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# What is a parameter or variable?

What do statisticians mean when they talk about parameters or variables? In the frame of a clinical study, a variable is something that can be measured – like the blood pressure for example. Let us assume as the main objective of our study, we are interested if the investigational product is decreasing the blood pressure over time. What we can do to answer our question easily, is to measure the blood pressure once in the beginning of the trial and then again, after the patient used the product, after three months. We can compare these values or variables directly. So, variables in general are quantities which vary between distinct individuals, in this case patients.

Sometimes it is not possible or too costly to obtain the variable of interest directly. This is when so called surrogate variables come into play. These are variables that are directly connected to the variable of interest but can be assessed easier, faster, or cheaper. Therefore, they are used to measure the actual variable of interest indirectly. In clinical trials, surrogate variables must fulfill certain criteria before they should be used as such: There should be a scientific reason behind assuming that there is a connection between the surrogate and the actual variable of interest, there should be studies of the prognostic value of the surrogate in the general population, and there should be prior clinical trials that have investigated the direct outcome as well as the surrogate. Having only a correlation is not sufficient to serve as a surrogate variable.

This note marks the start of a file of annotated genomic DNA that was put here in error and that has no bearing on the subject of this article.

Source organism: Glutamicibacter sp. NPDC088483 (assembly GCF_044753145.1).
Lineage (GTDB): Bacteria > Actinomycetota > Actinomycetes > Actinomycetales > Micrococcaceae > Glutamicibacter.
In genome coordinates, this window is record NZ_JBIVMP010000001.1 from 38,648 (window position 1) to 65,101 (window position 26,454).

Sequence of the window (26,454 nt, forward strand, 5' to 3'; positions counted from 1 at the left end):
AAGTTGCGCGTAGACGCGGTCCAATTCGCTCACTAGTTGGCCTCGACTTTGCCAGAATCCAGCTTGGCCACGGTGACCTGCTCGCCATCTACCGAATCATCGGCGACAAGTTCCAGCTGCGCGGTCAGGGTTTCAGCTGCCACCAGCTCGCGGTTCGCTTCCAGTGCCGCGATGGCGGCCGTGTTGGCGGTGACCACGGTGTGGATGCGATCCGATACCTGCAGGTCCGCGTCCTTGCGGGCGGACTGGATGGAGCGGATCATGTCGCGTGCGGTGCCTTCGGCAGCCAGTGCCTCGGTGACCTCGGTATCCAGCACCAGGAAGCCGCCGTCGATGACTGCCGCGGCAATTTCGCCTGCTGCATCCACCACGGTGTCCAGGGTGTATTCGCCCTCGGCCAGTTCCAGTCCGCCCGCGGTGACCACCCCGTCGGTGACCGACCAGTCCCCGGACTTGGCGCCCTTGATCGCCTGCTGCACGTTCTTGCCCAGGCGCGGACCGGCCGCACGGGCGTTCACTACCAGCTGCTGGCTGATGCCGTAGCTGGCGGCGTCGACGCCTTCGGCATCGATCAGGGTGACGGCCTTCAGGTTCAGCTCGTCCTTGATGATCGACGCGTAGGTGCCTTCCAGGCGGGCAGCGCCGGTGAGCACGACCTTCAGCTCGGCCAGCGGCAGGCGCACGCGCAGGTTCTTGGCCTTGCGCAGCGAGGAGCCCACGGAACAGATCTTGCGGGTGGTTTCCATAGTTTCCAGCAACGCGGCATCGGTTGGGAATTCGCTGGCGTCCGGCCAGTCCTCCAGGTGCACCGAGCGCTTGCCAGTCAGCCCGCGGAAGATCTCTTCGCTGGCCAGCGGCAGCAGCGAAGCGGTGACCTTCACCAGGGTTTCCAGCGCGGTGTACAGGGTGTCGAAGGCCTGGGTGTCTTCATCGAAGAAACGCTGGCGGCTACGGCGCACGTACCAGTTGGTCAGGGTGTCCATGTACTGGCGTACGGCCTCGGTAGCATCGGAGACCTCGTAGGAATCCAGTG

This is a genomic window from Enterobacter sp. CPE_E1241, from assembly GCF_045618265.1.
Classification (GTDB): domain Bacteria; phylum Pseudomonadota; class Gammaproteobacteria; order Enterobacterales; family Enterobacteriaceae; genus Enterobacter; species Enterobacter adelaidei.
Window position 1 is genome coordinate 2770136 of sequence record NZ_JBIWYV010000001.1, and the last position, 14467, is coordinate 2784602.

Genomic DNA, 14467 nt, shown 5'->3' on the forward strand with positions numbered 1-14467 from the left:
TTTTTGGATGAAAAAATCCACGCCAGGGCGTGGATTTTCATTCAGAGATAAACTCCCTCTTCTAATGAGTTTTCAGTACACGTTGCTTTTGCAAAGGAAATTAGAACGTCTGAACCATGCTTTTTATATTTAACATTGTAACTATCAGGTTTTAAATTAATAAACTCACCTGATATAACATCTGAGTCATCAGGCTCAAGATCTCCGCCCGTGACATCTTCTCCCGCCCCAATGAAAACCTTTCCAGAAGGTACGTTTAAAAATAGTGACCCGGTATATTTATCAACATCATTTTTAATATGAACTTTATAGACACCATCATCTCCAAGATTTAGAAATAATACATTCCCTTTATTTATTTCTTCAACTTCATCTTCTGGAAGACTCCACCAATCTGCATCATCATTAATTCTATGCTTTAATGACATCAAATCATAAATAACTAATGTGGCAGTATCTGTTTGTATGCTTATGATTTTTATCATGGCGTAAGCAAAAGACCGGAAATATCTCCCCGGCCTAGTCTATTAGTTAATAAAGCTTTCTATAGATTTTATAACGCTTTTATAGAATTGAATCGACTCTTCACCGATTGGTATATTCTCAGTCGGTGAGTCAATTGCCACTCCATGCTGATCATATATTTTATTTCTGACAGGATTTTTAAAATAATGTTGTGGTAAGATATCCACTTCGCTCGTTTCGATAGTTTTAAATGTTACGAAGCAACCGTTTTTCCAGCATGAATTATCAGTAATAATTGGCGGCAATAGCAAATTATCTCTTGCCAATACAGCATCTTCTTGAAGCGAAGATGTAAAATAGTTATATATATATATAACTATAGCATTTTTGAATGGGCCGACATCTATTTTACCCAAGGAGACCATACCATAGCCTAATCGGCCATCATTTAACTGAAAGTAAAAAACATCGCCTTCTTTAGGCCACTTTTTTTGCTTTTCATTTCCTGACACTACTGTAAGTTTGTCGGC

Now that we know what a variable is, how does it differ from a parameter? Parameters are what biostatisticians use for the statistical analysis. They do not relate to actual measurements but to quantities defining a theoretical model. If we look at our example with the blood pressure, here we would calculate the change in blood pressure from the beginning to the end of our trial, for the two treatments. What we compare now between the two treatments are parameters. They cannot be measured directly and were computed from measured variables.

If you are interested in a visual presentation of this topic, please feel free to follow us on our GCP Mindset YouTube channel! If you have any statistical questions, feel free to contact us at: statistics@gcp-service.com

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